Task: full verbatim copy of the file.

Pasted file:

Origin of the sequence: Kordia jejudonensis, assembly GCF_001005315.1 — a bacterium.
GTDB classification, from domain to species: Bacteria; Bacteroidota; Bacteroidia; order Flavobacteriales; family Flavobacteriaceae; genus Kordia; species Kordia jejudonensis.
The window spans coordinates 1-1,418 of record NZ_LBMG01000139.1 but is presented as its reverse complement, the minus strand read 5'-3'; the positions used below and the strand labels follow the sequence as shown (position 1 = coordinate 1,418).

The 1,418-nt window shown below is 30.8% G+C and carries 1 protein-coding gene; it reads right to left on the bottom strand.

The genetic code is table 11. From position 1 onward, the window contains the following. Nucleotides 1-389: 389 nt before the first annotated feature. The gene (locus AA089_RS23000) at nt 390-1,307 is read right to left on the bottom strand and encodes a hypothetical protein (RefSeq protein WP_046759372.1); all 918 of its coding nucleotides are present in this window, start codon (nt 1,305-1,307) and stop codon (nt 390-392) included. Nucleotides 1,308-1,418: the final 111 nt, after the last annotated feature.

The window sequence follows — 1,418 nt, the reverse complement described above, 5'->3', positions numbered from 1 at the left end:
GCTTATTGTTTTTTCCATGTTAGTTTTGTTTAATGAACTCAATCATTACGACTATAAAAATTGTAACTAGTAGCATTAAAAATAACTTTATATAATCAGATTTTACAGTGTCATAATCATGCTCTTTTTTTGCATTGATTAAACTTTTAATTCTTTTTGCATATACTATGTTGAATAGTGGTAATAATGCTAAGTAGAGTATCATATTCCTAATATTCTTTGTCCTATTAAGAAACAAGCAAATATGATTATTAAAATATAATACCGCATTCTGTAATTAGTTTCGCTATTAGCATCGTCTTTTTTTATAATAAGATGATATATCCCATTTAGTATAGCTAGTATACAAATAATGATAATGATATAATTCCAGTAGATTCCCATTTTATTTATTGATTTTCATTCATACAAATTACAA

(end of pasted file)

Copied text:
Origin of the sequence: Kordia jejudonensis, assembly GCF_001005315.1 — a bacterium.
GTDB classification, from domain to species: Bacteria; Bacteroidota; Bacteroidia; order Flavobacteriales; family Flavobacteriaceae; genus Kordia; species Kordia jejudonensis.
The window spans coordinates 1-1,418 of record NZ_LBMG01000139.1 but is presented as its reverse complement, the minus strand read 5'-3'; the positions used below and the strand labels follow the sequence as shown (position 1 = coordinate 1,418).

The 1,418-nt window shown below is 30.8% G+C and carries 1 protein-coding gene; it reads right to left on the bottom strand.

The genetic code is table 11. From position 1 onward, the window contains the following. Nucleotides 1-389: 389 nt before the first annotated feature. The gene (locus AA089_RS23000) at nt 390-1,307 is read right to left on the bottom strand and encodes a hypothetical protein (RefSeq protein WP_046759372.1); all 918 of its coding nucleotides are present in this window, start codon (nt 1,305-1,307) and stop codon (nt 390-392) included. Nucleotides 1,308-1,418: the final 111 nt, after the last annotated feature.

The window sequence follows — 1,418 nt, the reverse complement described above, 5'->3', positions numbered from 1 at the left end:
GCTTATTGTTTTTTCCATGTTAGTTTTGTTTAATGAACTCAATCATTACGACTATAAAAATTGTAACTAGTAGCATTAAAAATAACTTTATATAATCAGATTTTACAGTGTCATAATCATGCTCTTTTTTTGCATTGATTAAACTTTTAATTCTTTTTGCATATACTATGTTGAATAGTGGTAATAATGCTAAGTAGAGTATCATATTCCTAATATTCTTTGTCCTATTAAGAAACAAGCAAATATGATTATTAAAATATAATACCGCATTCTGTAATTAGTTTCGCTATTAGCATCGTCTTTTTTTATAATAAGATGATATATCCCATTTAGTATAGCTAGTATACAAATAATGATAATGATATAATTCCAGTAGATTCCCATTTTATTTATTGATTTTCATTCATACAAATTACAA